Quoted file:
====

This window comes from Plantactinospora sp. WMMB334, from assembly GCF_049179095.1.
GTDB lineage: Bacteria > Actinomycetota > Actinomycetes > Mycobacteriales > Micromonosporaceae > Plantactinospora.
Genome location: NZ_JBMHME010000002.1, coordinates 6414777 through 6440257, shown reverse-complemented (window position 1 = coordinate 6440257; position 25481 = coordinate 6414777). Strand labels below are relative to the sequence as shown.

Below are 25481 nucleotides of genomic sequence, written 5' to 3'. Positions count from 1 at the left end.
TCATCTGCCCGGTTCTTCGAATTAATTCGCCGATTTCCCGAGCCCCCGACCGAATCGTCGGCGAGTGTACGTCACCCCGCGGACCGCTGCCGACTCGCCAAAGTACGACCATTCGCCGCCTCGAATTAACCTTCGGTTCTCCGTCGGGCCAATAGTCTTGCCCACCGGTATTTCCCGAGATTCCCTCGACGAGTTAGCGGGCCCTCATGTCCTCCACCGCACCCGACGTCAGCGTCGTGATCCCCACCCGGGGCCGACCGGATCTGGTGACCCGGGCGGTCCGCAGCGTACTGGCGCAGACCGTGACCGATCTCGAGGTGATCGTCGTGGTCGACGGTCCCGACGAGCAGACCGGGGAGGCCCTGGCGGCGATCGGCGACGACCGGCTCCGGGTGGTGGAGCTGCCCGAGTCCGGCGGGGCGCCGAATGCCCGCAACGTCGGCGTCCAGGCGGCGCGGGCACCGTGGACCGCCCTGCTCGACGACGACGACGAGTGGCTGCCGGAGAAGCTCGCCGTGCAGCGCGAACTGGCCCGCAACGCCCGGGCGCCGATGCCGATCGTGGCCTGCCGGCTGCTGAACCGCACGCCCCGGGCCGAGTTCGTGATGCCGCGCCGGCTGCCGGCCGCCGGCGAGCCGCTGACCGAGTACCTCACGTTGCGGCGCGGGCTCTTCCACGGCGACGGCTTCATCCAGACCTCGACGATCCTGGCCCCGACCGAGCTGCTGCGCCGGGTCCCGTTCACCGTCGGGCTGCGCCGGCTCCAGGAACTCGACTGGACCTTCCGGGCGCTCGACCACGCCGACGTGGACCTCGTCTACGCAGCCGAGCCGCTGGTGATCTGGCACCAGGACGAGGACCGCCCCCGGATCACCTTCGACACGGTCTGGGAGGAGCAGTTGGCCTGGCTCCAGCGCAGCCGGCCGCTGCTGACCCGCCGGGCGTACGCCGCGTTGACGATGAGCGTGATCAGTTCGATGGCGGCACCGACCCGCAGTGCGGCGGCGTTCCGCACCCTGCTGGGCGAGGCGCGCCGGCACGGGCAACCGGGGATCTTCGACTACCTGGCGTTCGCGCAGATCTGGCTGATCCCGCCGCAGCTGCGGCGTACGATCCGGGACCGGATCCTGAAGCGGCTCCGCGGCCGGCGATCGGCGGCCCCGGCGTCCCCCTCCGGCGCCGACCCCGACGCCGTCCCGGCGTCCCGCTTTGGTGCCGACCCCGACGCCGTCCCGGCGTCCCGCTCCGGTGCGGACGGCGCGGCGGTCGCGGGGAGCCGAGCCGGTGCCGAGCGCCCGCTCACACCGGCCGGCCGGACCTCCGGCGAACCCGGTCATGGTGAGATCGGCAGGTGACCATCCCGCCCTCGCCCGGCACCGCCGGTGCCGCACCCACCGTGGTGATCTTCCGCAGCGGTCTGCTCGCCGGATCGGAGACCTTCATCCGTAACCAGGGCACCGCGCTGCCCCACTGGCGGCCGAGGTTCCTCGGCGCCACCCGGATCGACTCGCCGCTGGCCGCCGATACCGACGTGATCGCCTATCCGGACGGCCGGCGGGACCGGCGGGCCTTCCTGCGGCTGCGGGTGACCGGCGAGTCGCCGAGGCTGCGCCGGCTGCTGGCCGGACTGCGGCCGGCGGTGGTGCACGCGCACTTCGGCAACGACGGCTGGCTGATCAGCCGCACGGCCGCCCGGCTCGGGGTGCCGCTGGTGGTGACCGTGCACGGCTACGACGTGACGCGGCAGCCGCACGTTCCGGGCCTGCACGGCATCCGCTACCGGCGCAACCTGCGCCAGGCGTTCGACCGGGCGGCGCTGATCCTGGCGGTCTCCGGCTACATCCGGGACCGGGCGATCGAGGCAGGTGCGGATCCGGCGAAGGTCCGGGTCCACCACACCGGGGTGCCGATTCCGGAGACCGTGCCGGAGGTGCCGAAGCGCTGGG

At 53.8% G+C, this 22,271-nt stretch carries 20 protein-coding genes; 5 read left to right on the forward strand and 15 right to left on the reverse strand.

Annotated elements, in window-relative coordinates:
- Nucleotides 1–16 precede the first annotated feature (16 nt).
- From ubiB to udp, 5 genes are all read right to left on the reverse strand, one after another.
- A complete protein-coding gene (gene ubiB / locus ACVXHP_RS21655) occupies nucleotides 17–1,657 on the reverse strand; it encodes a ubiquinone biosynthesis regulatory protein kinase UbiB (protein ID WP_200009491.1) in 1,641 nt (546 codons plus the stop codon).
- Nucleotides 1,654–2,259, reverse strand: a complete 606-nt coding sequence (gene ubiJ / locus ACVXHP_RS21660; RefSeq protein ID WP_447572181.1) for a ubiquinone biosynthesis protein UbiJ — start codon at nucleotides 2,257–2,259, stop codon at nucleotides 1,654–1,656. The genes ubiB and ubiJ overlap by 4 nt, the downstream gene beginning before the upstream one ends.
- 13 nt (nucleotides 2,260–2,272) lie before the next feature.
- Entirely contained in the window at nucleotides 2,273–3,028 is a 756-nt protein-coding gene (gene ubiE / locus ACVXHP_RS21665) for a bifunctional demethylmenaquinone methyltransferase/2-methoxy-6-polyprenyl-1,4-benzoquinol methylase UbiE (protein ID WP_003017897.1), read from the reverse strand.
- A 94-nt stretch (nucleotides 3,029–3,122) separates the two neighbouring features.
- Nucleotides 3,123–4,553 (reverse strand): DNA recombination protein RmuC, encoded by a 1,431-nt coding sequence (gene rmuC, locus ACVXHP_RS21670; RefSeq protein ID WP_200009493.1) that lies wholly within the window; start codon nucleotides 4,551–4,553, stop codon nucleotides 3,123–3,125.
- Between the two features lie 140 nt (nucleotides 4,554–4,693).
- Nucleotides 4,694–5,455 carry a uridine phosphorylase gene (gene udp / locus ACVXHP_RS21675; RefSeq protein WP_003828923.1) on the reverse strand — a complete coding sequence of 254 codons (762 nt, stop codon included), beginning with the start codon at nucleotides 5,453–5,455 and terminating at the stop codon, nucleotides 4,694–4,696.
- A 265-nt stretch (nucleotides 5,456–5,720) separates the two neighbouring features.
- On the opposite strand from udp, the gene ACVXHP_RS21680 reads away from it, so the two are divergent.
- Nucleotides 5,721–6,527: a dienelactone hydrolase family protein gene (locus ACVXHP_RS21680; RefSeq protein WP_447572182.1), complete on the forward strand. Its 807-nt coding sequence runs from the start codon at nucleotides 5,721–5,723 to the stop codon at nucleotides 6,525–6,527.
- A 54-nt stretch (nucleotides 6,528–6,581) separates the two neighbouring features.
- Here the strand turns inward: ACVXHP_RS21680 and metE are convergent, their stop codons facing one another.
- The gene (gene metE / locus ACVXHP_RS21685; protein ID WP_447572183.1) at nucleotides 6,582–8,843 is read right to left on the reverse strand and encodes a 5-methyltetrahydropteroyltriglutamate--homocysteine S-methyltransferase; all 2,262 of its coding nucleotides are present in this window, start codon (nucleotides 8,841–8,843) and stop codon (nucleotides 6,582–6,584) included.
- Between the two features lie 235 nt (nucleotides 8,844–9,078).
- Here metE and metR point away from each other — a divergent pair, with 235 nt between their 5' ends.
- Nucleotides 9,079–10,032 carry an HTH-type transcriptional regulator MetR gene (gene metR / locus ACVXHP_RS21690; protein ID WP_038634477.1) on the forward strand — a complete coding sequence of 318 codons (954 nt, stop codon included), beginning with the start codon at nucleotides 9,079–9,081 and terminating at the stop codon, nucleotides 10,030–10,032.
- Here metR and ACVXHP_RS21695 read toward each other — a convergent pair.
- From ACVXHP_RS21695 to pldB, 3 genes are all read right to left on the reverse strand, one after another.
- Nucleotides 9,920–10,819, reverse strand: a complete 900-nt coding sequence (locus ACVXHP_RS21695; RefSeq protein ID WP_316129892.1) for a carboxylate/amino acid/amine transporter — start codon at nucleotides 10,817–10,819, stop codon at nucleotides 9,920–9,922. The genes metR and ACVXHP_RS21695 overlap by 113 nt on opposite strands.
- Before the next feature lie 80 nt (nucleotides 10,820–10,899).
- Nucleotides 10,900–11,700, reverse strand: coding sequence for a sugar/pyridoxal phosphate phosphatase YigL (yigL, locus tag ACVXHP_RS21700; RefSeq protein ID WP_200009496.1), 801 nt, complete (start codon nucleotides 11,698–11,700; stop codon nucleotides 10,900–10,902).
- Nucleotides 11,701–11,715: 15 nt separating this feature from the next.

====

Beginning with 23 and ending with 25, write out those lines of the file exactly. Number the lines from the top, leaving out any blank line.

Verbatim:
- The gene (gene metE / locus ACVXHP_RS21685; protein ID WP_447572183.1) at nucleotides 6,582–8,843 is read right to left on the reverse strand and encodes a 5-methyltetrahydropteroyltriglutamate--homocysteine S-methyltransferase; all 2,262 of its coding nucleotides are present in this window, start codon (nucleotides 8,841–8,843) and stop codon (nucleotides 6,582–6,584) included.
- Between the two features lie 235 nt (nucleotides 8,844–9,078).
- Here metE and metR point away from each other — a divergent pair, with 235 nt between their 5' ends.